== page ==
Ask a Question forum: starting seed inside

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Name: newatthis31 mcgraw
Sallisaw (Zone 7a)
Mar 12, 2015 11:15 AM CST
I live in Oklahoma. Only few times I have started seeds inside they are just lil thin punie looking vine like. What am I doing wrong? When and how should I start them? Direct? Indirect sunlight? Artificial light? Etc. OK help. Thx
Name: Arlene
Grantville, GA (Zone 8a)
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Mar 12, 2015 11:37 AM CST
Welcome! newatthis31

Most likely they need artificial light, very close to keep them from becoming spindly.

Most seed packets will tell you when to start, according to you last frost date. You just have to know when that last frost date is for your zone. I am not sure, but if I remember living in MD we were zone 7a and the last frost date was around April 15, but don't quote me on that one! Hilarious!
Name: Elaine
Sarasota, Fl
The one constant in life is change
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Mar 12, 2015 11:44 AM CST
Welcome to ATP Welcome!

Yes, good guess! Thin and puny and vine-like means they're not getting enough light. They grow long, skinny stems because they're 'reaching' for the light. As soon as the seedlings pop up, they need good bright light for at least 7 hours. Brand new seedlings can benefit from filtered light, such as you'd get through a sheer curtain on a sunny window. If you don't have a window that gives good light for that long, you might need to try a grow-light of some sort. You don't want them growing in too warm conditions either, so cool 65 to 75deg. and bright light is good.

When the weather's good, (above say 65deg.) you can set them outside for direct sunlight as soon as they have their second set of leaves. Be sure to bring them in at night, though. Keeping them moist but not over-watering is another challenge. Water every morning, and just wet the medium, don't spray the tiny plants or they could flop. Check the surface of the soil/medium later in the afternoon, and don't let them dry out. This is going to depend somewhat on the humidity of the air in your house. Mine don't dry out easily, but I am in Florida.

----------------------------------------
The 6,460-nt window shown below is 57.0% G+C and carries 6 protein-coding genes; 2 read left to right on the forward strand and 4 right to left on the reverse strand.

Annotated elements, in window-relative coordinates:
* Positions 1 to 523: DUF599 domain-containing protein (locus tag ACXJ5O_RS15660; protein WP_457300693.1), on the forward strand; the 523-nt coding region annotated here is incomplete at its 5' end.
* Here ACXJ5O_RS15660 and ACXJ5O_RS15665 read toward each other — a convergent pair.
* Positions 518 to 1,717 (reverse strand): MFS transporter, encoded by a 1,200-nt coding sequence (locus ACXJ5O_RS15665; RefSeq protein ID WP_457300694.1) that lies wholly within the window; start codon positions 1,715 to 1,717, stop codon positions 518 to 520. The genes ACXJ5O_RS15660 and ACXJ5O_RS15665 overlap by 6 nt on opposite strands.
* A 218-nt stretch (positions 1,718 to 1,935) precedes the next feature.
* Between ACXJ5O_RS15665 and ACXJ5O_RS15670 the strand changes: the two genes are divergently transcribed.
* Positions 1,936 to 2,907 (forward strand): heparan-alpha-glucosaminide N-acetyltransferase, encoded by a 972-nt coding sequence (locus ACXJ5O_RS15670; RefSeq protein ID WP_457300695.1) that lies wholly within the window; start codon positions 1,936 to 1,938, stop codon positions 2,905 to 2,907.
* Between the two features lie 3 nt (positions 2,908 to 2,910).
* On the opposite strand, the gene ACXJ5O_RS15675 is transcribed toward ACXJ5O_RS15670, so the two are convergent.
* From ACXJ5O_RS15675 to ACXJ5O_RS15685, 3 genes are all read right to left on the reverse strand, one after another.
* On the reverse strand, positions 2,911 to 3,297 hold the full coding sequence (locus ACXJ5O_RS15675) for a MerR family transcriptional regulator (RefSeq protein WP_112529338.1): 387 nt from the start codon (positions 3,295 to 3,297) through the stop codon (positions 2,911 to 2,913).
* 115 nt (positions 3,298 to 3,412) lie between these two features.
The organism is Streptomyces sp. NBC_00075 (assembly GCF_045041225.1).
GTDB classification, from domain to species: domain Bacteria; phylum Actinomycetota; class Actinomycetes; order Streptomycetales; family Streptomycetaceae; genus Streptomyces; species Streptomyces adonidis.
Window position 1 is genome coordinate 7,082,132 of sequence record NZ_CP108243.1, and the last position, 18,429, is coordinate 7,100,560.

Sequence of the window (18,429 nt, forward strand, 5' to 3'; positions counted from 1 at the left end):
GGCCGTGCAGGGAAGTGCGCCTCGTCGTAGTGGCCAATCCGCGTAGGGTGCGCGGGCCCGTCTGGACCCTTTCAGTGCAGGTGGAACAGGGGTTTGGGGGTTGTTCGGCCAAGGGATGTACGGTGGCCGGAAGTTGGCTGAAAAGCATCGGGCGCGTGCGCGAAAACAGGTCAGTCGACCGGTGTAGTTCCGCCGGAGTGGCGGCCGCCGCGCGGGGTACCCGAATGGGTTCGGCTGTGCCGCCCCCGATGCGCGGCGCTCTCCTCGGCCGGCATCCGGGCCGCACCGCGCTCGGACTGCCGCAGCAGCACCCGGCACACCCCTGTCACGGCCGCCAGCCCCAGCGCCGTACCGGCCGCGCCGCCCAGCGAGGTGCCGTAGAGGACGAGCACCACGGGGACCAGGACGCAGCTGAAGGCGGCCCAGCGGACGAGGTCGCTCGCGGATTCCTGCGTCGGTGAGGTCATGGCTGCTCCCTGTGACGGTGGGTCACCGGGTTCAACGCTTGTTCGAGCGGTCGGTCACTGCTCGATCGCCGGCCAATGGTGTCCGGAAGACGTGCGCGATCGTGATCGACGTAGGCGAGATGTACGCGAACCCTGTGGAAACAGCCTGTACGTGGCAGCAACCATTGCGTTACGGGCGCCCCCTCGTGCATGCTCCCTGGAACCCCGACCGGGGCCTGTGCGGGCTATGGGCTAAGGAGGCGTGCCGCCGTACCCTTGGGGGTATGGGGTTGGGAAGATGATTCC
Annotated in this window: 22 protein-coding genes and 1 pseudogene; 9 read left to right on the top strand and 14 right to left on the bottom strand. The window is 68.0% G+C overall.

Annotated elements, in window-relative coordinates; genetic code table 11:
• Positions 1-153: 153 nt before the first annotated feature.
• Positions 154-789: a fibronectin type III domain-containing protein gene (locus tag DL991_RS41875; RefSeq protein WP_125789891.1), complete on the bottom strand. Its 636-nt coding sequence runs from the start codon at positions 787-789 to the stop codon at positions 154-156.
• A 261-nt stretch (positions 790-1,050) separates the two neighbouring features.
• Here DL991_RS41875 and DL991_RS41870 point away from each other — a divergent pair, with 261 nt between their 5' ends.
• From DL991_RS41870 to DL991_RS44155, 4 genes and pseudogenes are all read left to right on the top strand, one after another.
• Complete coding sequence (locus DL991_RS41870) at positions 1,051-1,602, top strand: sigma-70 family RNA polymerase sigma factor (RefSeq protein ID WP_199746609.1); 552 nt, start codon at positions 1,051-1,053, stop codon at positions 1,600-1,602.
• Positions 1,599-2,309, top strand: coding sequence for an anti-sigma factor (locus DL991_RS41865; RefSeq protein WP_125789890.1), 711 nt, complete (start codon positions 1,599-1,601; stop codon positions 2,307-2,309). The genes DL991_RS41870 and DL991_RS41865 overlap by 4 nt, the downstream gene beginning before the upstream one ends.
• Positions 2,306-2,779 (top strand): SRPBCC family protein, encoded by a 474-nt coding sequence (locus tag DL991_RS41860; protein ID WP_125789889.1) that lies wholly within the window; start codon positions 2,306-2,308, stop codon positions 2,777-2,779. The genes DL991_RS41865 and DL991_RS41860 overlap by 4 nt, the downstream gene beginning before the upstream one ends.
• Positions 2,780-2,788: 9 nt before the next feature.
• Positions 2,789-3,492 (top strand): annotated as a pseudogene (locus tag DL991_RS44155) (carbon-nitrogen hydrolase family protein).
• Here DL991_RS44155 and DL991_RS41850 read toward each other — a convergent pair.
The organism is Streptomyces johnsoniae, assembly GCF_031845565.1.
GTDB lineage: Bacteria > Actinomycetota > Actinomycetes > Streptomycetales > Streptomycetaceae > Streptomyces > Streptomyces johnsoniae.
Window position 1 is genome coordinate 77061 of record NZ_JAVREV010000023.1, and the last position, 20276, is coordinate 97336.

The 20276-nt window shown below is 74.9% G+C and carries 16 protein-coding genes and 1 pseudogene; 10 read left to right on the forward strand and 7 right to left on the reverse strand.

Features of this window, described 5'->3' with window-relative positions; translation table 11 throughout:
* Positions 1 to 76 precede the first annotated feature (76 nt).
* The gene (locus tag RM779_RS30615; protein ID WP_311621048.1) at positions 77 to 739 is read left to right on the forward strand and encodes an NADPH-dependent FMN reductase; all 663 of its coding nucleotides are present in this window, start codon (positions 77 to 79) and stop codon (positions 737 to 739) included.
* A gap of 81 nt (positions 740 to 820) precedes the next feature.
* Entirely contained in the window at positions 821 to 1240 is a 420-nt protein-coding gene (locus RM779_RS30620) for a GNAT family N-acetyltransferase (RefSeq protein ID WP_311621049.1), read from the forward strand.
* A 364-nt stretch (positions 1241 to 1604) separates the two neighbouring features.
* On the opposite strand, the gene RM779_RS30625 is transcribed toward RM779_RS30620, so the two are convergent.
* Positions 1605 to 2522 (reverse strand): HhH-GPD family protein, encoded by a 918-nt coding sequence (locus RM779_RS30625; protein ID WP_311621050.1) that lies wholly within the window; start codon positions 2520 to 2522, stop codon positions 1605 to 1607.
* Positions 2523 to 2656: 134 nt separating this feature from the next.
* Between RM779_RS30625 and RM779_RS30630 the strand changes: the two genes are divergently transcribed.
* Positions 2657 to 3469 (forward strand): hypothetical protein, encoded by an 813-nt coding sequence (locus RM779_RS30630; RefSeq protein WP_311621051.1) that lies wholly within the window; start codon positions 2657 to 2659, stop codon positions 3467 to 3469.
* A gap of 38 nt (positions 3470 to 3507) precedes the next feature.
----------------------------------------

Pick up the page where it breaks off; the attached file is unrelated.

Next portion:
What kinds of seeds are you starting?

"Success is stumbling from failure to failure with no loss of enthusiasm." –Winston Churchill
[Last edited by dyzzypyxxy - Mar 12, 2015 11:46 AM (+)]
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Name: Rick Corey
Everett WA 98204 (Zone 8a)
Sunset Zone 5. Koppen Csb. Eco 2f
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Mar 12, 2015 5:03 PM CST
Hi, New! Welcome to ATP.

I agree - by far the most likely problem is not enough light. I see those seedlings stretching and figure that their programming "assumes" that they are shorter than other seedlings around them, and "knows" that they have to grow taller than the competition or die.

I think the weak stems are an "assumption" that the plants around them, shading them, will also support them if they can ever just get their darn leaves above the shade!

Most windows are not bright enough to start seedlinhs in, at least vegetable seedlings. If the window IS bright enough, the seedlings tend to cook when the sun shines in directly, and get too cold at night.

Artificial light is usually needed to start healthy seedlings.

If the light is an old-style "T-12" fluorescent tube, the seedlings almost need to grow right between the tubes to be sure they get enough light. (Cleaning the reflectors and tubes will get you brighter light. Replacing the tubes with newer tubes, high-output T-12s, will help.)

If you're about to buy lights, avoid the old T-12s. They are being phased out rapidly. T-8 tubes and fixtures are pretty inexpensive, though the brightest tubes, T-5s, are a little brighter than T-8s and much more expensive.

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